After all, Medetov is “one of the brightest and most charismatic preachers among the Russian-speaking Muslim youth” whose popularity extends beyond Dagestan into the Russian-speaking Muslim world, according to Ruslan Kurbanov of the Institute for Oriental Studies and the Russian Academy of Sciences.
Let’s look at reports of Medetov before he joined the IS franchise.
First of all, a brief biography courtesy of Kavkazsky Uzel (KU) and Kavkazpress, which takes a rather more sardonic tone.
Ahmad Medetovich Medetov was born in 1984 in Makhachkala in Dagestan, according to KU and in Kabardino Balkaria according to Kavkaz Press, but they both agree he was born in 1984. KP says Medetov is from Tyrnyauz, which for those who enjoy geographical detail is “located on the main road leading to the Upper Baksan valley area and on the main climbing route for Mount Elbrus.”
He studied at the Islamic Institute of the Spiritual Administration of the Muslims of Kabardino Balkaria. Then he went to study in Egypt (as did, incidentally, Abu Jihad). He studied in Cairo and then went on to the Islamic University of Medina where he “got a higher education in the Sharia Faculty.”
After returning to Makhachkala, Medetov preached at a mosque on Hungarian Soldiers Street (значит, на улице Венгерских бойцов). The mosque is shown here in a KU video report from October 30, 2014 when some of its worshippers were arrested.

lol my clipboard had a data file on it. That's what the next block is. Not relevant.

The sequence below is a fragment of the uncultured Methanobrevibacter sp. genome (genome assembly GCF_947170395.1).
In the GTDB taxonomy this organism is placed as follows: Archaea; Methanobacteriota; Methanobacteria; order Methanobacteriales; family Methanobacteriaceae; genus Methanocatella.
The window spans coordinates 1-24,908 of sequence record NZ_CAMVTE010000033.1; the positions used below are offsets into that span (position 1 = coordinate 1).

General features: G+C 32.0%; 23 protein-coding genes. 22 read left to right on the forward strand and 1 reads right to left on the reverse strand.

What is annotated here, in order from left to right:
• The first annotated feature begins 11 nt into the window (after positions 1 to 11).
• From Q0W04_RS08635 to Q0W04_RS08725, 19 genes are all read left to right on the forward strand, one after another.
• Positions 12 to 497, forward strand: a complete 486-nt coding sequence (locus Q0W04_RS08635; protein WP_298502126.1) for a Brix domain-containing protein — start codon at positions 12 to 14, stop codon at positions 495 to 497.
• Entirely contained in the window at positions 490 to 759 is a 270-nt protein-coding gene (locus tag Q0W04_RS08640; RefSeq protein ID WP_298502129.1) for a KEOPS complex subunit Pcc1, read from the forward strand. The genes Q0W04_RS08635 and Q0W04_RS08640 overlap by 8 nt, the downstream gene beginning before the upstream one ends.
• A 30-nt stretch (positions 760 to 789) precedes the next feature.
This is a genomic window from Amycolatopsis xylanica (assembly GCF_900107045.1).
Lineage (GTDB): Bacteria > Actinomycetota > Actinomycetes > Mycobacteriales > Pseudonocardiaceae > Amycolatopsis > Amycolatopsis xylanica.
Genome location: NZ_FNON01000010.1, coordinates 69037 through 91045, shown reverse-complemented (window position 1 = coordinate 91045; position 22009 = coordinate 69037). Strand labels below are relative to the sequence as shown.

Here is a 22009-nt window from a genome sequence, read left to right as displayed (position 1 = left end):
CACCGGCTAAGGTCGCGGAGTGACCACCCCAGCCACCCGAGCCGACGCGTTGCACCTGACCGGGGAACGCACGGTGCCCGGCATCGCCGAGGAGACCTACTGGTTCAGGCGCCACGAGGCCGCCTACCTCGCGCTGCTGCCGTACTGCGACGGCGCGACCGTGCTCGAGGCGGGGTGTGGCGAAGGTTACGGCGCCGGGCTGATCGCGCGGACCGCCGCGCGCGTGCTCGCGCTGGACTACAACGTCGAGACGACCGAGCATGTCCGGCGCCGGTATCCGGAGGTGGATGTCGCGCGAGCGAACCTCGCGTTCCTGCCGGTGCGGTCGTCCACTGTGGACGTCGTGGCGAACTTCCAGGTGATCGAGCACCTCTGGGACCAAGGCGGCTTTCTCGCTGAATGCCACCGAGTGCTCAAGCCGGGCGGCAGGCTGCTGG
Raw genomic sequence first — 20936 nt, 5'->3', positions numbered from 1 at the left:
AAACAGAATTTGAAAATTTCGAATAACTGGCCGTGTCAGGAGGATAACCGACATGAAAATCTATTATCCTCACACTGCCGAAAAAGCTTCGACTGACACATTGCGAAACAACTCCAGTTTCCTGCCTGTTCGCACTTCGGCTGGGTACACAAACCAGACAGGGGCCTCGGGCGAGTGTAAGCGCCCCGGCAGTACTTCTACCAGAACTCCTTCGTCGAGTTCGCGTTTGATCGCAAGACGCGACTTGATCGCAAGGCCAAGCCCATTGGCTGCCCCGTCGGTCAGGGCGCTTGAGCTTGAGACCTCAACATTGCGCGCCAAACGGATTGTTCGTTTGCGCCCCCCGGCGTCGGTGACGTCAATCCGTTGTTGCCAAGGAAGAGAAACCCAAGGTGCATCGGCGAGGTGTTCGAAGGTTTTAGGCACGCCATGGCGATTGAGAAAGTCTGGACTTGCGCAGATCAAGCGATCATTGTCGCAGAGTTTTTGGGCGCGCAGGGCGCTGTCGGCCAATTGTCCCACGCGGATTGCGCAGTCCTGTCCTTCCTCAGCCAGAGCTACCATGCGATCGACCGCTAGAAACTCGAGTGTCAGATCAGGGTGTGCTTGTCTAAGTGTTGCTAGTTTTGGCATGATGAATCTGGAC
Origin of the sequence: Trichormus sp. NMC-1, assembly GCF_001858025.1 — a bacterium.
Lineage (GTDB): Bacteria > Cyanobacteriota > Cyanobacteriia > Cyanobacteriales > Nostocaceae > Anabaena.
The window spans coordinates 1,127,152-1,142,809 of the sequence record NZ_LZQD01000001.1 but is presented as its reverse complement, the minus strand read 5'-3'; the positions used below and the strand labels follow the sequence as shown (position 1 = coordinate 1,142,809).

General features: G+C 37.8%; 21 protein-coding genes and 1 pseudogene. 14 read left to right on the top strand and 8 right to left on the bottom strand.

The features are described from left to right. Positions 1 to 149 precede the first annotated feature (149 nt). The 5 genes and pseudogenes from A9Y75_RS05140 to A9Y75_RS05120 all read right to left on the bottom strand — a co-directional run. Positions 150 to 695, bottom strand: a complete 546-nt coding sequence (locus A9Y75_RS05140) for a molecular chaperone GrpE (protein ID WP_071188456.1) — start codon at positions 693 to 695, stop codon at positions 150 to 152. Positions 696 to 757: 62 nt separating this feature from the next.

Most recently, he preached at a mosque in Derbent. Medetov is very active on social networks and makes many videos of his sermons on Islamic themes.
On 8 October 2014, Medetov was arrested in Makhachkala.
The reports of the arrest are somewhat odd, and Medetov claims he was framed.
According to KU, Medetov and his brother Kadir were in Makhachkala’s auto market area to meet a potential buyer for a car. The buyer called himself Shamil. After inspecting the interior, the buyer left and agreed to meet in a different place. Several minutes later, according to KU, the Medetovs’ car was stopped by the police.
Medetov’s family said that Medetov had been “abducted by masked men” and reported that he was not answering calls. That evening, however, it became apparent that Medetov had been arrested. The arrest caused a stir, and about 50 people gathered near the police station to find out why he was arrested. The numbers later swelled to around 200 people. It was also reported that police searched Medetov’s home and the offices of Salyaf.ru, the website that hosted his video sermons, seizing a computer and some flash drives.
Medetov’s relatives said the next day that two pistols had been planted on Medetov and his brother Kadir; Medetov was transferred to the Makhachkala detention center.
On 10/10/2014, a court ruled that Medetov should be placed under house arrest for two months.
A video of Medetov’s arrest appeared on YouTube.
Because of his charismatic and popular video sermons, Medetov, completely unsurprisingly, appears to have been thought of as a figure who was involved in or who at least inspired the radicalization and recruitment of North Caucasians to fight alongside militant groups in Syria.